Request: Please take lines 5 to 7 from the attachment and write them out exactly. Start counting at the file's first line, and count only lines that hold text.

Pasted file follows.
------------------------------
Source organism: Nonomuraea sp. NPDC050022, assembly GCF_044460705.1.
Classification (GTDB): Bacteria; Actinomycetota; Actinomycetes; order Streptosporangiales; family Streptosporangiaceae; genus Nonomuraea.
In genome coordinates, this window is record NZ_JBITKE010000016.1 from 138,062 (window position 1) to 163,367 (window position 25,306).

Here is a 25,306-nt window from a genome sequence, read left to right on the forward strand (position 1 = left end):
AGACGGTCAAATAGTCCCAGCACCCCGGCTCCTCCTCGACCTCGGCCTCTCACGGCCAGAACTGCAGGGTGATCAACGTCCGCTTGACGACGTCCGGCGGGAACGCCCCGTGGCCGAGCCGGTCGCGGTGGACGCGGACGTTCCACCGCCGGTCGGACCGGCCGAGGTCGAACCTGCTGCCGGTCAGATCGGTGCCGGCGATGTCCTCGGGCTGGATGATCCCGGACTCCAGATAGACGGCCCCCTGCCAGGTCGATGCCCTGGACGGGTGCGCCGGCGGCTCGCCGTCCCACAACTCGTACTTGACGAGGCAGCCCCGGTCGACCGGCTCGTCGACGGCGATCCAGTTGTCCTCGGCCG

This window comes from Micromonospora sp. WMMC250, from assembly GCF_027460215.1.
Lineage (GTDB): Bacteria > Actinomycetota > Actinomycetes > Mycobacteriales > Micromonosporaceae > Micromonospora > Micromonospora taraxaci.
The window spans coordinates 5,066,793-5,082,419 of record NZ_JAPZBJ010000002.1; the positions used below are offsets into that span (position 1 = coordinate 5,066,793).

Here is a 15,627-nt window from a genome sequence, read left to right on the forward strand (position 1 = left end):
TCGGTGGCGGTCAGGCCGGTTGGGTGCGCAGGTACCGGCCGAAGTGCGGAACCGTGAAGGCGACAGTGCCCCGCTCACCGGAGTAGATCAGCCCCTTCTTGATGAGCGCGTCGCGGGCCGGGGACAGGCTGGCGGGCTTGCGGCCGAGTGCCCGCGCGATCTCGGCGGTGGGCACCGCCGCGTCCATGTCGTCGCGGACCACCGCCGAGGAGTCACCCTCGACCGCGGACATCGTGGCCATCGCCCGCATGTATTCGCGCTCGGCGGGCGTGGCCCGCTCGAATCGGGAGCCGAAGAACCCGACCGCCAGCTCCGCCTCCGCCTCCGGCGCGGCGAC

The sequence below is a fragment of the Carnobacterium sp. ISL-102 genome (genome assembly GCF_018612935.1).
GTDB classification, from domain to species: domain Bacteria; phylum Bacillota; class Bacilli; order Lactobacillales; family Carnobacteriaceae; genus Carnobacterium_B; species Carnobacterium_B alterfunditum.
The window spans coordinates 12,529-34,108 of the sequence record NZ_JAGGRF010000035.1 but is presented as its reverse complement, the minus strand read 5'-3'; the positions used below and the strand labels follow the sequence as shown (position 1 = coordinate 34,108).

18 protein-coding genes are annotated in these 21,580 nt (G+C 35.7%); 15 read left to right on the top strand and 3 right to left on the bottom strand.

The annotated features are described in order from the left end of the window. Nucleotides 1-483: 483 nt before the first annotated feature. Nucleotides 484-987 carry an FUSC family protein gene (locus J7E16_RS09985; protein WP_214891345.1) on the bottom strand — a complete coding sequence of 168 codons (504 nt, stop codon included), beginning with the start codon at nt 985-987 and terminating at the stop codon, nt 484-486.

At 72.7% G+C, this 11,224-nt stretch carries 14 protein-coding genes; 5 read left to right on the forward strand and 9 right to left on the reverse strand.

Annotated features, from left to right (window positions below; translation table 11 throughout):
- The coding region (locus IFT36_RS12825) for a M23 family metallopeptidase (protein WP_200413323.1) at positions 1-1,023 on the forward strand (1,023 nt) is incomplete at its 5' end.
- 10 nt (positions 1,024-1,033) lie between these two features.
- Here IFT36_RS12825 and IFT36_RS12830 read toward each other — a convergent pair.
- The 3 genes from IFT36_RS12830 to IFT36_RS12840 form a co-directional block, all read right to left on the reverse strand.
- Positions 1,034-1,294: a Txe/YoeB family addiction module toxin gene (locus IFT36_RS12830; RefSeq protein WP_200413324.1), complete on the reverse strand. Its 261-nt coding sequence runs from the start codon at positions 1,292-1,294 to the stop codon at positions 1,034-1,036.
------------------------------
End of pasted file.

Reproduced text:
AGACGGTCAAATAGTCCCAGCACCCCGGCTCCTCCTCGACCTCGGCCTCTCACGGCCAGAACTGCAGGGTGATCAACGTCCGCTTGACGACGTCCGGCGGGAACGCCCCGTGGCCGAGCCGGTCGCGGTGGACGCGGACGTTCCACCGCCGGTCGGACCGGCCGAGGTCGAACCTGCTGCCGGTCAGATCGGTGCCGGCGATGTCCTCGGGCTGGATGATCCCGGACTCCAGATAGACGGCCCCCTGCCAGGTCGATGCCCTGGACGGGTGCGCCGGCGGCTCGCCGTCCCACAACTCGTACTTGACGAGGCAGCCCCGGTCGACCGGCTCGTCGACGGCGATCCAGTTGTCCTCGGCCG

This window comes from Micromonospora sp. WMMC250, from assembly GCF_027460215.1.
Lineage (GTDB): Bacteria > Actinomycetota > Actinomycetes > Mycobacteriales > Micromonosporaceae > Micromonospora > Micromonospora taraxaci.